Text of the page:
I don't want to belabor the point with too much detail. He is a delight to our whole family and we are all changed because of him. I just want to meet his needs as his homeschool mom better than I have been and am so thankful for the push that Cheryl's book has given me. Again, I'm still struggling some with turning from repentance to the point where I'm "forgetting what lies behind and straining forward to what lies ahead." Regret is a hard thing to deal with sometimes. But for Jack's sake, I want to press forward in Christ, with His help, and make great strides in the year ahead - not so much in terms of huge academic gains for Jack, but in MYSELF and how I approach his education from this point on.

    Thanks for any help that you can offer. I'm so glad to be connected here!

    Marcie

    #2
    Originally posted by Marcie View Post
    I'm new to this board, but can already see from just the last few days that there is encouragement and help here! I've recently finished Cheryl's book after hearing her speak in Greenville, SC back in March (needed the summer to be able to go back and reflect and think and read through what I learned there). I must say that in spite of how encouraging and hopeful her book is, I'm fighting some feelings of sorrow and regret as I realize how much time I've wasted with my little boy. I am working at not letting this defeat me, leaning into the Lord's provision and care and acknowledging that He has sovereignly given Jack to ME - not someone else - and He will equip and supply all that I stand in need of. But oh, how I wish I had done more with him these last few years...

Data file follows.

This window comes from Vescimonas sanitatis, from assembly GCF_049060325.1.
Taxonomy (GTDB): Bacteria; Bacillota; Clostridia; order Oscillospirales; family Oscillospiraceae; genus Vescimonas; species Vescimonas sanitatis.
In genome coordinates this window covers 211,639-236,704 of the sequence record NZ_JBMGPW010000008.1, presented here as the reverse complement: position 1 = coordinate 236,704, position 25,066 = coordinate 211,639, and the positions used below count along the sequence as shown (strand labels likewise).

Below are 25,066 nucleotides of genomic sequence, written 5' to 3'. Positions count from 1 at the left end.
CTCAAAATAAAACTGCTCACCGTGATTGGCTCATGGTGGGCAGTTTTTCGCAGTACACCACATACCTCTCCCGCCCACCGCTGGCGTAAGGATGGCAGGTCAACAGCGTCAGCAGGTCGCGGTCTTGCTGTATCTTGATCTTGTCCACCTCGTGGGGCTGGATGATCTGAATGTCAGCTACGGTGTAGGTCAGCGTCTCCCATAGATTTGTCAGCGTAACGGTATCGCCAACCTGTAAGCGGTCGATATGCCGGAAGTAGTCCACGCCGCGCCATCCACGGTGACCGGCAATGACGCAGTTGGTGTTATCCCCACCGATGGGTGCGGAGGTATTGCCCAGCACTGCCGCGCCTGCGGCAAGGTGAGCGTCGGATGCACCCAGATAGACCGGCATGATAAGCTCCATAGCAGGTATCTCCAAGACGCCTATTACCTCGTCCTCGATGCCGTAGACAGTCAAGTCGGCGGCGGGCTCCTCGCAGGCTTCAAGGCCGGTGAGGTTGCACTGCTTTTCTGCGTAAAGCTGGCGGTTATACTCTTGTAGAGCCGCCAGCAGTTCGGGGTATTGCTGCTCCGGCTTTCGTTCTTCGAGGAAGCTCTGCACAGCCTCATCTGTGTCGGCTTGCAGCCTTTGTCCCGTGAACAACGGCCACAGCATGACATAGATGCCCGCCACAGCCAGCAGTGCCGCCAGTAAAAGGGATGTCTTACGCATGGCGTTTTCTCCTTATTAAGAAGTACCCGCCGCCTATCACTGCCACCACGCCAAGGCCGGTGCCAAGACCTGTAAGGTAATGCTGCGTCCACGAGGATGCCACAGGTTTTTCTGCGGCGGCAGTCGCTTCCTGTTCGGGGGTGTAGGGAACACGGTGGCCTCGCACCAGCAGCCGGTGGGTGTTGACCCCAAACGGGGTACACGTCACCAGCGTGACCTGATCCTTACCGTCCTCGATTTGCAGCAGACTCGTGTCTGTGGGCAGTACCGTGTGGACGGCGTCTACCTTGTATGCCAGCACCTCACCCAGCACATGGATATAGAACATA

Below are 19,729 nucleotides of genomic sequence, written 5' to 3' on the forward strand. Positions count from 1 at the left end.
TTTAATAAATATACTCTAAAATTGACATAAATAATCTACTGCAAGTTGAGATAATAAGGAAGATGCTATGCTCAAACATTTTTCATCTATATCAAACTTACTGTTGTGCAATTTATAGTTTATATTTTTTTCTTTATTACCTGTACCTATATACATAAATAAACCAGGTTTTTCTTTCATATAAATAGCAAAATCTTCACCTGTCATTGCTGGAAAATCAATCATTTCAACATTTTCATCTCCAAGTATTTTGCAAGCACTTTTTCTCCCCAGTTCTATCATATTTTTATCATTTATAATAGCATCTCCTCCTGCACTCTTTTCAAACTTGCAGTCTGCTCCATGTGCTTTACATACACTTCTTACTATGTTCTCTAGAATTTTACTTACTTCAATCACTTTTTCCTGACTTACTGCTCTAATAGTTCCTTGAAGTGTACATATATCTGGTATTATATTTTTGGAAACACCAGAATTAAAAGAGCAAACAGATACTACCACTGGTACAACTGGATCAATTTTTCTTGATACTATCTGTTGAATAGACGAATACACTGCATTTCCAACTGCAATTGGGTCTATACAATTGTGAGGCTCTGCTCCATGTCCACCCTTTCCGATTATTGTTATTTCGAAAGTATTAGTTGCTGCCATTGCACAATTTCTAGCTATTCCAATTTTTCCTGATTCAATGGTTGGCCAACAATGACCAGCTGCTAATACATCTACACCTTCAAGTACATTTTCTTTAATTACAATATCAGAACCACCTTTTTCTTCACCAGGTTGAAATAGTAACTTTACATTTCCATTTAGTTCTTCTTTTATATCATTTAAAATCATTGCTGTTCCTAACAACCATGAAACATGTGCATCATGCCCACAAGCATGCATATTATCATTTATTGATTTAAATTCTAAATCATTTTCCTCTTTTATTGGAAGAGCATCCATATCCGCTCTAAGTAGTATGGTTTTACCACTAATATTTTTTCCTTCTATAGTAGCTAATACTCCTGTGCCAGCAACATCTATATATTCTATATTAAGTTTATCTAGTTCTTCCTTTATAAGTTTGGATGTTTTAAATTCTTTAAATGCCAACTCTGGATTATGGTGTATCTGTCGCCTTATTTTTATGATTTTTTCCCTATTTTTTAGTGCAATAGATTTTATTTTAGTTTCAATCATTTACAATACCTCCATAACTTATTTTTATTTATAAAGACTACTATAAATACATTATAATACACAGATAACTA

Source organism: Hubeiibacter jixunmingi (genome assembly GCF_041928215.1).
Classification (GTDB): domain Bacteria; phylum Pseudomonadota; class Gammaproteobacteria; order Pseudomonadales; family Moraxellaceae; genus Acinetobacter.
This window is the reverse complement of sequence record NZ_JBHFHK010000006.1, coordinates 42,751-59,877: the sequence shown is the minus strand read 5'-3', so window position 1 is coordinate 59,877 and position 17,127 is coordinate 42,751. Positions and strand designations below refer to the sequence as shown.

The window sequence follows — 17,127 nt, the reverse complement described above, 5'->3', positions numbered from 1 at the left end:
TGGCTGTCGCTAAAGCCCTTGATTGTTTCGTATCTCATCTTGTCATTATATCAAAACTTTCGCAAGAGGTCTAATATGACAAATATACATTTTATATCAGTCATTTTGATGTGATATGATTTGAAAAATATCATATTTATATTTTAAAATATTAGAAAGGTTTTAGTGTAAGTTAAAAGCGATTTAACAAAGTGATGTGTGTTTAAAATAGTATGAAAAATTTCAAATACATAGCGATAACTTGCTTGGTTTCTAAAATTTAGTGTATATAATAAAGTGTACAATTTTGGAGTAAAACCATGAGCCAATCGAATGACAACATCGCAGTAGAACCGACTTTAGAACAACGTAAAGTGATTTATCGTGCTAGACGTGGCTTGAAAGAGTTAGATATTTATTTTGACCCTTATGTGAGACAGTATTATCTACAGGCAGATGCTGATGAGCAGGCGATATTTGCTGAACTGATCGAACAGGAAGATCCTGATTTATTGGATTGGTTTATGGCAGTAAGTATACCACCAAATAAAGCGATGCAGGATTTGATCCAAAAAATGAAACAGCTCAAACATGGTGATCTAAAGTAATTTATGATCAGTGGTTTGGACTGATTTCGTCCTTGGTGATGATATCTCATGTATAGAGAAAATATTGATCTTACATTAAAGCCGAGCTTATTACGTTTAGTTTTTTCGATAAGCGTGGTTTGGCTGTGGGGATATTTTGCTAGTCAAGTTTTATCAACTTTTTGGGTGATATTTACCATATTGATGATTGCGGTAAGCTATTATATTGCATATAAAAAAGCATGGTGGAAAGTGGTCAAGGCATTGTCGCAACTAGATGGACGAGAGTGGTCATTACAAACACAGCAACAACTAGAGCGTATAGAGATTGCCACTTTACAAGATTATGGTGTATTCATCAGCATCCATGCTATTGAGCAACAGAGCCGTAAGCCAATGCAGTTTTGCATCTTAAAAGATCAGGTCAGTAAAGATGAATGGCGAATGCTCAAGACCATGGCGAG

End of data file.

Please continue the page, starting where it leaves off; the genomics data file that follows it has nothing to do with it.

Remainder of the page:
He is 9 1/2 years old, with Down syndrome, speaking more and more but still not with great articulation. He's not reading but he does know his letters (most of the time). He loves to be read to, loves to look at books, loves to look at photos. He still cannot consistently count to 5 and doesn't understand simple concepts of time - later, more, soon, yesterday, tomorrow, etc. He has 5 older siblings and 1 younger - a 5 year old sister who is reading like crazy, just to give some context to his home life. Some of his current delays may have been present anyway, regardless of instruction, but I feel quite sure that they have been compounded for him because of my lack of intensive and consistent instruction. I never wanted to put him in school, but for some reason, I have not lived up to the ideal I had when we made that decision many years ago and there have been many days when he has been left to his own activities - happily so. It's painful for me to admit that, even in this "safe" place where there are others who understand the difficulties in raising a child with special needs. I have just not given him the tools that he needs, have not given him the time that he needs, have not given him the repetition and consistency that he needs. But I want to do better.

    My immediate question relates to what level of the MP Special Needs curriculum to order for him. I have gone through the readiness assessments for all Levels A, B, and C, but I feel like I don't have solid clarity from them - his skills seem to be somewhat all over the map. I really think that some of it is due to lack of consistent or particular instruction, not so much from an overall delay (though he does have overall delay, certainly). So that is making it hard for me to figure out where I ought to start. He has achieved nearly 100% of Level A skills (though some might be considered emerging), so I feel pretty confident that that level would be beneath him, especially since he's 9. But then when I assessed him for Level B readiness, he had about 88% on language, 79% on cognitive ability, 100% on emotional development, 100% on fine-motor skills, and 100% on gross motor skills (again, with some of these skills being emergent). The Level C assessment was where I saw most of the all-over-the-map results. His yes/emerging/no breakdown for language was 3/10/1, for cognitive ability it was 4/2/5, for social-emotional development it was 11/3/1, for fine-motor skills it was 2/9/4, and for gross-motor skills it was 7/2/5. If the criteria for readiness is no more than 25% no responses, then it would seem he isn't ready for Level C. But in most areas of Level B he appears to be beyond readiness level. Some of my hesitation in feeling like I've got a solid picture here is just in my own questions as I assessed him - I'm not sure that I did a completely accurate job of judging his skill set. Some things that were questionable were things that we've never actually worked on.